McLaren F1 LM
Only five McLaren F1 LM (LM for Le Mans) cars were built in honor of the five McLaren F1 GTRs which finished the 1995 24 Hours of Le Mans, including taking the overall win.
The weight was reduced by approximately 75 kg (165 lb) over that of original, through the removal of various pieces of trim and use of optional equipment. The car also had a different transaxle, various aerodynamic modifications, specially designed 18-inch (457 mm) magnesium alloy wheels and upgraded gearbox. The F1 LM used the same engine as the 1995 F1 GTR, but without race-mandated restrictors, to produce 680 hp (507 kW; 689 PS).
It had a top speed of 225 mph (362 km/h), which is less than the standard version because of added aerodynamic drag, despite identical gear ratios. The LM is 76 kg (168 lb) lighter than the stock F1 – a total mass of 1,062 kg (2,341 lb) – achieved by having no interior noise suppression, no audio system, a stripped-down base interior, no fan-assisted ground effect and no dynamic rear wing. In the place of the small dynamic rear wing there is a considerably larger, fixed CFRP rear wing mounted on the back of the vehicle.
The LM has the following performance figures:
- Peak torque of 705 N·m (520 lbf·ft) at 4,500 rpm
- Peak power of 680 PS (500 kW; 670 hp) at 7,800 rpm
- Redline at 8,500 rpm
- Total weight of 1,062 kg (2,341 lb)
- 110.16 bhp (82 kW; 112 PS) per liter ratio
Officially recorded acceleration times are 0-60 mph (97 km/h) in 3.9 seconds and 0-100 mph (161 km/h) in 6.7 seconds. The LM was once the holder of the 0-100-0 mph record, which it completed in 11.5 seconds when driven by Andy Wallace at the disused airbase RAF Alconbury in Cambridgeshire.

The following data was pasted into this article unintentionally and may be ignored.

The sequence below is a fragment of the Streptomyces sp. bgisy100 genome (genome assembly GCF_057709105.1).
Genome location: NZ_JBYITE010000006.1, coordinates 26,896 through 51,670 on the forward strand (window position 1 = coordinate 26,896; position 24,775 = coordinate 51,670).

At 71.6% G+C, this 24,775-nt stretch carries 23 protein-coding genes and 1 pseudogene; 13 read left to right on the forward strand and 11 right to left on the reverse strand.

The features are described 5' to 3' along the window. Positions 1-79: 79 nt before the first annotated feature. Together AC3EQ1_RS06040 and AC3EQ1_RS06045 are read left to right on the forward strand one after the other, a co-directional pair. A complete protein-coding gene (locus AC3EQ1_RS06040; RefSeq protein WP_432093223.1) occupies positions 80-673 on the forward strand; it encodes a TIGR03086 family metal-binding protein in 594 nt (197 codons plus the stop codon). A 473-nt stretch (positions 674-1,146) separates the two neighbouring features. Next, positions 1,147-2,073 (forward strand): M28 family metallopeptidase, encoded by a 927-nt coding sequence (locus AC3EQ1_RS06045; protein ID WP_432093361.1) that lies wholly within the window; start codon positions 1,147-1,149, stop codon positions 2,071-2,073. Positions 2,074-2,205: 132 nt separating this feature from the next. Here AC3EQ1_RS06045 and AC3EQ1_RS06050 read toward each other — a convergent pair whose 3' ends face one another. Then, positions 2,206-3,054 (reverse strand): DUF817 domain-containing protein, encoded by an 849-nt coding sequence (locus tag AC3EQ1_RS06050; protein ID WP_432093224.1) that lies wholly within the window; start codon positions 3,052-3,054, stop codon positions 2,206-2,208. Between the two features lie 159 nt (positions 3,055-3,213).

The F1 LMs can be identified by their Papaya Orange paint. The F1 LMs were painted in this color in memory of, and tribute to, Bruce McLaren, whose race colour was Papaya Orange. Two of the chassis were painted in black with grey trim similar to the Ueno Clinic sponsored Le Mans 24 Hours winning car. These cars were bought by the Sultan of Brunei as such, also feature horizontial stripes down the sides in yellow, red and blue.
Although only five F1 LMs were sold, a sixth chassis exists in the form of XP1 LM, the prototype for modifications to the existing F1 to form the new F1 LM. This car is also painted Papaya Orange and is retained by McLaren.
McLaren F1 GT
The final incarnation of the roadcar, the F1 GT was meant as a homologation special. With increased competition from homologated sports cars from Porsche and Mercedes-Benz in the former BPR Global GT Series and new FIA GT Championship, McLaren required extensive modification to the F1 GTR in order to remain competitive. These modifications were so vast that McLaren would be required to build a production road-legal car on which to base the new race cars.
The F1 GT featured the same extended rear bodywork as the GTRs for increased downforce and reduced drag, yet lacked the rear wing that had been seen on the F1 LM. The downforce generated by the longer tail was found to be sufficient to not require the wing. The front end was also similar to the racing car, with extra louvers and the wheel arches widened to fit larger wheels. The interior was modified and a racing steering wheel was included in place of the standard unit.
The F1 GTs were built from standard F1 road car chassis, retaining their production numbers. The prototype GT, known as XPGT, was F1 chassis #056, and is still kept by McLaren. The company technically only needed to build one car and did not even have to sell it. However, demand from customers drove McLaren to build two production versions that were sold. The customer F1 GTs were chassis #054 and #058.
- McLaren Automotive
- Wikipedia: McLaren F1